#8 Global evaluation of the chemical hazard of recycled tire crumb rubber employed on worldwide synthetic turf football pitches
Reference: Sci Total Environ. 2021 Dec 22;812:152542. doi: 10.1016/j.scitotenv.2021.152542.
Authors: Daniel Armada, Maria Llompart, Maria Celeiro, Pablo Garcia-Castro, Nuno Ratola, Thierry Dagnac, Jacob de Boer
Download link: https://reader.elsevier.com/reader/sd/pii/S0048969721076208?token=39DC45BB31BA0F90CB42F5D00137C1BAB514A50DF901F05154DEA20898E481B9A40812E3C2E305147B63647AB0C93EA6&originRegion=eu-west-1&originCreation=20220102082712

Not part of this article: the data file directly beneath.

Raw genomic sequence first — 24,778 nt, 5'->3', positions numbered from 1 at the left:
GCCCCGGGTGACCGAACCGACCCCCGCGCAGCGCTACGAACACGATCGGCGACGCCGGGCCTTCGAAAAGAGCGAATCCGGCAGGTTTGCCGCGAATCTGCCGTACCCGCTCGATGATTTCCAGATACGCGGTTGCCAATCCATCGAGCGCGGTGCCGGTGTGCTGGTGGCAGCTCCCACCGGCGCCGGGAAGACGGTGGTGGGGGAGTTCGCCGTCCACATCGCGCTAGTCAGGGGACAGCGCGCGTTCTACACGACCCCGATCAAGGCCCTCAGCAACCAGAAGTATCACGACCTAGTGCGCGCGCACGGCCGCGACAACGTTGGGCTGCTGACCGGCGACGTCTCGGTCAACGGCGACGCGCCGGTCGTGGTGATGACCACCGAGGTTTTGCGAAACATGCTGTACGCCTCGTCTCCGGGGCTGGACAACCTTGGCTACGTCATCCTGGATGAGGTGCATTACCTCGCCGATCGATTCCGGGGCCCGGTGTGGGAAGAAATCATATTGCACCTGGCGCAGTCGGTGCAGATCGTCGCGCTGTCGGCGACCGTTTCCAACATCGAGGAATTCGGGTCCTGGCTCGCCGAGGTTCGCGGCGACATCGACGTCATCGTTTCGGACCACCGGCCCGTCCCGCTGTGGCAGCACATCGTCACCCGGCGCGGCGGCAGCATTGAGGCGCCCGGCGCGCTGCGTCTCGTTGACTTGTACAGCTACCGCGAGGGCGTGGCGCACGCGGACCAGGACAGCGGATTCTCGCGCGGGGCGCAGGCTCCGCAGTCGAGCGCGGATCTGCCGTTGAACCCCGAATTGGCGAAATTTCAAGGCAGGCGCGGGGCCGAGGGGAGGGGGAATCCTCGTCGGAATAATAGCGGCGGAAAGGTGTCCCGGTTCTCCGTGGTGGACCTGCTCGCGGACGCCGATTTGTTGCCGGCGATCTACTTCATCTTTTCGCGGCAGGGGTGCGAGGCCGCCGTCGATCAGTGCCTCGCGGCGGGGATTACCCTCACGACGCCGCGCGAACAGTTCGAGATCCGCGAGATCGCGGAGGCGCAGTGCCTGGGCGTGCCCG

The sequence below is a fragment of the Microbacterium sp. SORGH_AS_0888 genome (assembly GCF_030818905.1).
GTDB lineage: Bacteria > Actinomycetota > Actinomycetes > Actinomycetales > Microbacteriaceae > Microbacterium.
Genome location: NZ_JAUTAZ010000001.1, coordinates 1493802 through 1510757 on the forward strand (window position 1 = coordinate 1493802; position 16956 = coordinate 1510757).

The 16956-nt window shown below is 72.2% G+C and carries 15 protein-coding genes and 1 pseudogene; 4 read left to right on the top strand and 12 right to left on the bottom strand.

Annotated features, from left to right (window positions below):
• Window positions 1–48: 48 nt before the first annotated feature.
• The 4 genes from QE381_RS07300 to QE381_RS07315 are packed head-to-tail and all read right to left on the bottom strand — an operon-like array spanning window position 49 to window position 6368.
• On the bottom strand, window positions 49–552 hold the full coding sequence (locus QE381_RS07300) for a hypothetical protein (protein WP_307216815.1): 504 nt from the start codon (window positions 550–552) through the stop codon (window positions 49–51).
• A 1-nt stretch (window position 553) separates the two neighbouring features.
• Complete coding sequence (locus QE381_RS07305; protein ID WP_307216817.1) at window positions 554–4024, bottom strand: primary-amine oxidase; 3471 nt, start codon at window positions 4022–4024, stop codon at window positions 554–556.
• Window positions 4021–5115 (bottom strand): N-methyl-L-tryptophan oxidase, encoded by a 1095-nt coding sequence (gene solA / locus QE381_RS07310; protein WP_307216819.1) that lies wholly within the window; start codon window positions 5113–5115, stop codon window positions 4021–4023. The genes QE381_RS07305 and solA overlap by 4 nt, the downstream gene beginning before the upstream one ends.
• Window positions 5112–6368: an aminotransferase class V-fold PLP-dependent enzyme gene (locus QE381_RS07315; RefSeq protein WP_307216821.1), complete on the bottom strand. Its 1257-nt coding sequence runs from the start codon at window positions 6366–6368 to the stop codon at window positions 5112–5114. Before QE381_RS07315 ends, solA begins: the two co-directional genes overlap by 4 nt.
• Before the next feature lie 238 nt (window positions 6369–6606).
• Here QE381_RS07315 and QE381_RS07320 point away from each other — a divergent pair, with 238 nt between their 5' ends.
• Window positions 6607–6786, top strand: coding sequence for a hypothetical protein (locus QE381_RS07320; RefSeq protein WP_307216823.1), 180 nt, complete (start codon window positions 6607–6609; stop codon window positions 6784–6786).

Summary: Social and environmental concern about the use of crumb rubber from end-of-life car tires in the construction of different sport and recreational facilities is increasing due to the presence of hazardous compounds. The aim of this research was the assessment of 42 organic chemicals, including polycyclic aromatic hydrocarbons (PAHs), phthalates, adipates, antioxidants and vulcanisation agents in a large number of infill samples (91) from synthetic turf football pitches of diverse characteristics and geographical origin. Samples were taken worldwide, in 17 countries on 4 continents, to show the global dimension of this problem. Ultrasound assisted extraction was employed to extract the target compounds, followed by gas chromatography coupled to tandem-mass spectrometry (UAE-GC-MS/MS). Seventy-eight crumb rubber samples as well as thirteen samples of alternatives materials, such as cork granulates, thermoplastic elastomers and coconut fibre, were analyzed. The results highlight the presence of all target PAH in most rubber samples at concentrations up to μg g-1, including the eight ECHA (European Chemicals Agency) PAHs considered as carcinogenic, and anthracene (ANC), pyrene (PYR) and benzo[ghi]perylene (B[ghi]P), catalogued as substances of very high concern (SVHC). Endocrine disruptors such as some plasticizers (mainly phthalates), and other compounds like benzothiazole (BTZ) and 2-mercaptobenzothiazole (MBTZ) were found reaching the mg g-1 level. This confirms the presence of the hazardous substances in the recycled crumb rubber samples collected all around the world. Three crumb rubber samples exceeded the limit of 20 μg g-1 for the sum of the eight ECHA PAHs. Regarding the chemical composition of other infill alternatives, cork appears to be adequate, while the thermoplastic elastomers contained high levels of some plasticizers. In addition, the plastic infill as well as the crumb rubber both are microplastics. Microplastics are considered contaminants of emerging concern since they do not biodegrade and remain in the environment for a long time.